Wednesday, July 11, 2007

Book Restorer software

I ran across this piece of software recently and it sounds interesting. Book Restorer will take the materials you have digitized -- e.g., a book -- and help you create an ebook. As they say, it "allows you to simulate a book structure. " You can try out the product for free for 30 days (with some limitations on what you can do).

Nothing on the web site hints at the price for the product or how to purchase a full version. If anyone has used it, please feel free to leave a comment and tell us what it is like. It sounds cool, but is it?

Technorati tag:


Alain said...

In many aspects the Book Restorer software is more powerful than the competition. In particular it uniquely allows the use of 1D and 2D perspective correction of a scanned image (for example, say you have a scan of a book (2-up), and the pages are bowed out close to the spine, making the text size non-uniform). This software maps out each part of the page, and flattens it, to give a perspective correct image. It can also do the same for lighting, which is a significant help with tightly bound books where the content is close to the spine, by having this area "lit" at the same intensity as the rest of the page, it helps image quality. No more hot spots of illumination.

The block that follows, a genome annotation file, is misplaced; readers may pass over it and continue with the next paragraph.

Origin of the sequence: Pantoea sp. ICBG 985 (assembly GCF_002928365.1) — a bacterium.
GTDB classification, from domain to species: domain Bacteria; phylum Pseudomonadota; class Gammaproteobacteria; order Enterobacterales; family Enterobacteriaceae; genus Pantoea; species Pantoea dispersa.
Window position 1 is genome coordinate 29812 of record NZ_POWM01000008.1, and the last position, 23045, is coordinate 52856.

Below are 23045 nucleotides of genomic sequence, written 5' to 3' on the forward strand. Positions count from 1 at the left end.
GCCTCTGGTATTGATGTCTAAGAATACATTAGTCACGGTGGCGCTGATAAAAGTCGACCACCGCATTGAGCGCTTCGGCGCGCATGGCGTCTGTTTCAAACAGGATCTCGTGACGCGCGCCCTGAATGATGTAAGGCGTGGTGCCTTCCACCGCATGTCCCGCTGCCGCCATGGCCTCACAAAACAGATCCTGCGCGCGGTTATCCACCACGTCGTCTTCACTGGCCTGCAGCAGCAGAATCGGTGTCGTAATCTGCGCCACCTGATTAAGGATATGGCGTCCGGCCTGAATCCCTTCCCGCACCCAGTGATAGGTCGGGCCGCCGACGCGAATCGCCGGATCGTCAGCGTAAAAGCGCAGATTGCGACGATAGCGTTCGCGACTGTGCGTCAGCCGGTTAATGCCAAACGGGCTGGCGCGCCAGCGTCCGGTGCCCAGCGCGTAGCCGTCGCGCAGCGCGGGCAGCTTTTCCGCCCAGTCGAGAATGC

Some of the links seem to be broken on the i2S webpage, they are in the midst of upgrading their website. But it gives you an idea of the capabilities.

With other software they can at best do a crude trapezoidal correction, which applies the same template for every page. Also I believe Book Restorer uses bicubic interpolation when scaling an image to a different dpi than the original, the other software uses bilinear interpolation, which whilst fast, gives very poor results (lots of artifacts).

I believe the cost of the full product is less than $5000, about the same cost as the Kirtas BookScan Editor product.

Alain said...

Some images of the geometrical correction in operation, on page 2.